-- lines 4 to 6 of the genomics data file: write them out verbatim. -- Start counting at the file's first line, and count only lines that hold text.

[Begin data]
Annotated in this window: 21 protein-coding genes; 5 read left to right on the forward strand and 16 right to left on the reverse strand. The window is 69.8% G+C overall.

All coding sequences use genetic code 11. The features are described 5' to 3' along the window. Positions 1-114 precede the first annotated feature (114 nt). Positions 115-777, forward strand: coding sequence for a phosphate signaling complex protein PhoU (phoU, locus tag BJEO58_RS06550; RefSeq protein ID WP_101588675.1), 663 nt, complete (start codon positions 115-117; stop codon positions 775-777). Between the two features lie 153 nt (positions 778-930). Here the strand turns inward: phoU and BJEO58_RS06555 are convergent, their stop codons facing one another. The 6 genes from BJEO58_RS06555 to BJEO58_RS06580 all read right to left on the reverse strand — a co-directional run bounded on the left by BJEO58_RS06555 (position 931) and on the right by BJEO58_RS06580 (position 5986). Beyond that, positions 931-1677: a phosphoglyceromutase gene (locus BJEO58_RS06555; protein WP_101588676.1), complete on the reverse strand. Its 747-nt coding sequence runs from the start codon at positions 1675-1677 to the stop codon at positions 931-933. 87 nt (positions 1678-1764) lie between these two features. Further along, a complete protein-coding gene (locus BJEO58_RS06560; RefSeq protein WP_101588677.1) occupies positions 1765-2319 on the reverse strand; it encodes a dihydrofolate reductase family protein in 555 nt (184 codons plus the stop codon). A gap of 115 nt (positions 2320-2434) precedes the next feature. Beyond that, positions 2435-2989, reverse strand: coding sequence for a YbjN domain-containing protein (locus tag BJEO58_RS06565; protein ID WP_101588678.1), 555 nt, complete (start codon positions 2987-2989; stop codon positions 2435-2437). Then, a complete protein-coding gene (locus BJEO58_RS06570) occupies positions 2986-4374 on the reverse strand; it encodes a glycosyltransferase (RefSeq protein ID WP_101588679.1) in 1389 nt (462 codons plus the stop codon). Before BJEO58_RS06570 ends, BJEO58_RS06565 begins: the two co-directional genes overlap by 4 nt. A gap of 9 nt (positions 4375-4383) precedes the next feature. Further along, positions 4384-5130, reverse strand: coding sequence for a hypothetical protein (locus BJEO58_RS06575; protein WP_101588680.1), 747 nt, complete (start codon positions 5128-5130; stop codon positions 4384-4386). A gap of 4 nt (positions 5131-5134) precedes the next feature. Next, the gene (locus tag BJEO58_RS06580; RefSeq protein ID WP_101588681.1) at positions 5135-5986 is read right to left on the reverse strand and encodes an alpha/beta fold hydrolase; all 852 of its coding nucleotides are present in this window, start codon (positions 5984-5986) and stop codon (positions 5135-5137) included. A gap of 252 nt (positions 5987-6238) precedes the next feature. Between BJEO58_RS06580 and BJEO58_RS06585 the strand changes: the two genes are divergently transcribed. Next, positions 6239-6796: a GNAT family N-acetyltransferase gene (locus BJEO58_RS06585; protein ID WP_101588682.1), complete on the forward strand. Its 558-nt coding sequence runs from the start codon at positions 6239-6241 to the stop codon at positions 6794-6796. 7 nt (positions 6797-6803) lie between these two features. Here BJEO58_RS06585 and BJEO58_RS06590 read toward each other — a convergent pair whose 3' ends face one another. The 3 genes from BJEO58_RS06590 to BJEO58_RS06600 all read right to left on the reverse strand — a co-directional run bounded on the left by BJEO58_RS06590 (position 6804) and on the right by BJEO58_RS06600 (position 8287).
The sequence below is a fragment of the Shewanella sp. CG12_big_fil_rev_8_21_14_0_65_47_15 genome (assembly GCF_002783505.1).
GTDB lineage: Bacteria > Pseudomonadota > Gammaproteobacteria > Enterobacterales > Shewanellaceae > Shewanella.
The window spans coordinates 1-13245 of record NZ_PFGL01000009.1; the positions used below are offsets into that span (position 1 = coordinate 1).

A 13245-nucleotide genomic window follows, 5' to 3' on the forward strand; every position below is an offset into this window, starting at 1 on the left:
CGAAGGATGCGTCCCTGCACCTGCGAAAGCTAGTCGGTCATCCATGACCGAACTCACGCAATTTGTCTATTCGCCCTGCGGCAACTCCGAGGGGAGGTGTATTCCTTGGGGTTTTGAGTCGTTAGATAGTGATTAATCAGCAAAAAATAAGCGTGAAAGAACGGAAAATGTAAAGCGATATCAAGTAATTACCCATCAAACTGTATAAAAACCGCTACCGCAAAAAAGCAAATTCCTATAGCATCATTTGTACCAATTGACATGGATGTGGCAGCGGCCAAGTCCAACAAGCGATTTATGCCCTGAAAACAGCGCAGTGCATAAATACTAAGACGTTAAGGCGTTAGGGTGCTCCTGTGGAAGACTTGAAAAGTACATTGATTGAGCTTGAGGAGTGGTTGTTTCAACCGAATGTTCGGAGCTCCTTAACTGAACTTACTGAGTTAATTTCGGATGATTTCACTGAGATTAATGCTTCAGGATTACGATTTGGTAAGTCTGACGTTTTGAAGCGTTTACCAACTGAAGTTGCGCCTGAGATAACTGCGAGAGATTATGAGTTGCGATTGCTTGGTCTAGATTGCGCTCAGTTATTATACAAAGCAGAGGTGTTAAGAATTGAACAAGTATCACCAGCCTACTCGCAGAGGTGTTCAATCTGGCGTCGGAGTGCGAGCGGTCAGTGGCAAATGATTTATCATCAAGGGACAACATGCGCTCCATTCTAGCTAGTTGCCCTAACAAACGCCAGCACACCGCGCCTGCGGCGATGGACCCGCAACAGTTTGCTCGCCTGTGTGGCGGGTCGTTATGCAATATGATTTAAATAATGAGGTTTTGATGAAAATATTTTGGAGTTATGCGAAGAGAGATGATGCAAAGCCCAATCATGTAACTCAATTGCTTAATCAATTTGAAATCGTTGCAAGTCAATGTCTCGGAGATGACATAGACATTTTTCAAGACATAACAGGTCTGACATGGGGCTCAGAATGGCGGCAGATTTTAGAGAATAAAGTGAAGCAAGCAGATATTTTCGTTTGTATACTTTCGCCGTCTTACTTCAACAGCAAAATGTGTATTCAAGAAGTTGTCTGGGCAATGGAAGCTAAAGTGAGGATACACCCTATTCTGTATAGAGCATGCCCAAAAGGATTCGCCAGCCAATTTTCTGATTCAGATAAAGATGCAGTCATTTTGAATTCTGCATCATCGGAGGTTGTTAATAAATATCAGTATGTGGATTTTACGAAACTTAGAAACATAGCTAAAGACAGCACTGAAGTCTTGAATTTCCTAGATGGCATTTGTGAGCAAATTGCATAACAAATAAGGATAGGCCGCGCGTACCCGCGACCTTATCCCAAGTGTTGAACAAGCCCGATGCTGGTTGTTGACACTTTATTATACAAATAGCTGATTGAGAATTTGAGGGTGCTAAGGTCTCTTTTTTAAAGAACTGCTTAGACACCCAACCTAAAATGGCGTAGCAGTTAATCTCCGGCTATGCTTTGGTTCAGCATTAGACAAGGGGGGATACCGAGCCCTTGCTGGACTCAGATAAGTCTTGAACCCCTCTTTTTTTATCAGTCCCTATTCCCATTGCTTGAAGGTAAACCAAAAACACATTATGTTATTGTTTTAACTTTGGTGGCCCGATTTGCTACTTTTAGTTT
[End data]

GTDB lineage: Bacteria > Pseudomonadota > Gammaproteobacteria > Enterobacterales > Shewanellaceae > Shewanella.
The window spans coordinates 1-13245 of record NZ_PFGL01000009.1; the positions used below are offsets into that span (position 1 = coordinate 1).

A 13245-nucleotide genomic window follows, 5' to 3' on the forward strand; every position below is an offset into this window, starting at 1 on the left: